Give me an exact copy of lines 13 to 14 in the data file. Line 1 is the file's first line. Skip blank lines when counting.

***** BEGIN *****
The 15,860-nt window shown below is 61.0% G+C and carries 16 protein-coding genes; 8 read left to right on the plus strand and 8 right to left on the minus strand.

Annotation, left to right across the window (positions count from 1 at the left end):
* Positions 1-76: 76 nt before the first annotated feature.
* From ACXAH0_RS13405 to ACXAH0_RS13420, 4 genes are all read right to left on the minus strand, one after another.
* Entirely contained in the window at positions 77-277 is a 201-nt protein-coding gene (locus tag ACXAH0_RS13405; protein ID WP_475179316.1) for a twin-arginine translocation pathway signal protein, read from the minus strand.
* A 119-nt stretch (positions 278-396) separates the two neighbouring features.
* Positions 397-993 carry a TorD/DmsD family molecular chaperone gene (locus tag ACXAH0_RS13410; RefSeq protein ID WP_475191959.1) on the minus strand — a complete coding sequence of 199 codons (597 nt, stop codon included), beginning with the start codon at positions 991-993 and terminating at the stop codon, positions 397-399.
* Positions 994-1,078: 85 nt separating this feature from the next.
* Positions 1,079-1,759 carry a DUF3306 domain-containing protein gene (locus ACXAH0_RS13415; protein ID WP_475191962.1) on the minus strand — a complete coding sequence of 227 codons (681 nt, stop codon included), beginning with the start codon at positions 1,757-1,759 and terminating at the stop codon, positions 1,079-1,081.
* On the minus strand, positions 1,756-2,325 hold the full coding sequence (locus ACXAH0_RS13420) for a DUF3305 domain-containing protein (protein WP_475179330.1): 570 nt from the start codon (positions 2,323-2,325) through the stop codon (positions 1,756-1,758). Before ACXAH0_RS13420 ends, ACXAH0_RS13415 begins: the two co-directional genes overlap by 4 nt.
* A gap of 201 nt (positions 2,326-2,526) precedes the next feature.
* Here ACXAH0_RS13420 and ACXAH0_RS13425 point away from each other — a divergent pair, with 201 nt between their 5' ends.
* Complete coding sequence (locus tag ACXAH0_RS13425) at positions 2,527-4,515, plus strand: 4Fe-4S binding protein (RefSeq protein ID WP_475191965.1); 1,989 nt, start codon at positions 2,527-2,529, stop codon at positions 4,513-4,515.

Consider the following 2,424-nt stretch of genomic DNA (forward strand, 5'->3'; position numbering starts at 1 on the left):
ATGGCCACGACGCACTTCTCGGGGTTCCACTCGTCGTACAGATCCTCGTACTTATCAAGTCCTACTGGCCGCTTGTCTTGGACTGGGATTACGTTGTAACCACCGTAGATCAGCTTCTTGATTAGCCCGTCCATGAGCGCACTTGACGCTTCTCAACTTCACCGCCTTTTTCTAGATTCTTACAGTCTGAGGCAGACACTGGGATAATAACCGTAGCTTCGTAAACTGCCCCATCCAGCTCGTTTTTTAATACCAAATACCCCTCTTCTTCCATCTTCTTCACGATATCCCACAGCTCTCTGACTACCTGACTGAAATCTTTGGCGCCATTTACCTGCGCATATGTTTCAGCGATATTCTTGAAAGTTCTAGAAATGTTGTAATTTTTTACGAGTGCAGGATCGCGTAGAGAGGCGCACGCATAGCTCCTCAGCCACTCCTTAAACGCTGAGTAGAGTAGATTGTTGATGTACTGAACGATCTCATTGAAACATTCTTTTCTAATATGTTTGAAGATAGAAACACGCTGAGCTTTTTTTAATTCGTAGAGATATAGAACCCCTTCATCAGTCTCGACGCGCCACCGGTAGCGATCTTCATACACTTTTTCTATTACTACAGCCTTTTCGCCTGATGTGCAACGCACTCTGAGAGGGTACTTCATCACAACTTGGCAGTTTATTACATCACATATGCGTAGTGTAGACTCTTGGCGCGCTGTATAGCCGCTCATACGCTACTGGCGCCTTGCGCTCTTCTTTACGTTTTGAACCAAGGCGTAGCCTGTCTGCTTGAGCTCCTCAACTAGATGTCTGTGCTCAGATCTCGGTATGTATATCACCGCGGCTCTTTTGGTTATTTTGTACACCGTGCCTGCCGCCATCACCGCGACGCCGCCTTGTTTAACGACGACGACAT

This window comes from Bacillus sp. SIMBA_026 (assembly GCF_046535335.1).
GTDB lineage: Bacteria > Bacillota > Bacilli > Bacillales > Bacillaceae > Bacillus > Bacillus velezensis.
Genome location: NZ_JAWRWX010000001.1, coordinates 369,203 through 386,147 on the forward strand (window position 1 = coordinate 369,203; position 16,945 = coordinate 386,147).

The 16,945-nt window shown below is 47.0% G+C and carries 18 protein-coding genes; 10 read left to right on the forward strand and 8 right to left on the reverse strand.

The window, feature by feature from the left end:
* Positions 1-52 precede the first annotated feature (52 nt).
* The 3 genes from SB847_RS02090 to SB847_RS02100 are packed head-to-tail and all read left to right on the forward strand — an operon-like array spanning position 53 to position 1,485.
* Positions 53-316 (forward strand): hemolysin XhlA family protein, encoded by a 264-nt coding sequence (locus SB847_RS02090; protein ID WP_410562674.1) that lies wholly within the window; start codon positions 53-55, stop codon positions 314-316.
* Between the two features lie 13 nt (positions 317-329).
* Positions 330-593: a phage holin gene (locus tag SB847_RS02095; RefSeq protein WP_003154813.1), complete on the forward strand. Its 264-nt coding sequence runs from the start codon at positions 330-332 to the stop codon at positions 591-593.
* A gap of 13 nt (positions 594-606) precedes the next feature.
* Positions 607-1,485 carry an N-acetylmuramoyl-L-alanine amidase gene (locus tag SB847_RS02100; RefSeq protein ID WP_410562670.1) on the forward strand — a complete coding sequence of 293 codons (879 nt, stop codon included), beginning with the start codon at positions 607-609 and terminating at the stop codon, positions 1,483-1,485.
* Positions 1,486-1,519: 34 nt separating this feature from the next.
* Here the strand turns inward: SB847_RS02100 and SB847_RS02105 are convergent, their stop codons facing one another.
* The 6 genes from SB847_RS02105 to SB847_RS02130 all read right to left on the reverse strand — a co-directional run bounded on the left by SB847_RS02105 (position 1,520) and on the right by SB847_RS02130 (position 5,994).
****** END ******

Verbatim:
* Complete coding sequence (locus tag ACXAH0_RS13425) at positions 2,527-4,515, plus strand: 4Fe-4S binding protein (RefSeq protein ID WP_475191965.1); 1,989 nt, start codon at positions 2,527-2,529, stop codon at positions 4,513-4,515.

Consider the following 2,424-nt stretch of genomic DNA (forward strand, 5'->3'; position numbering starts at 1 on the left):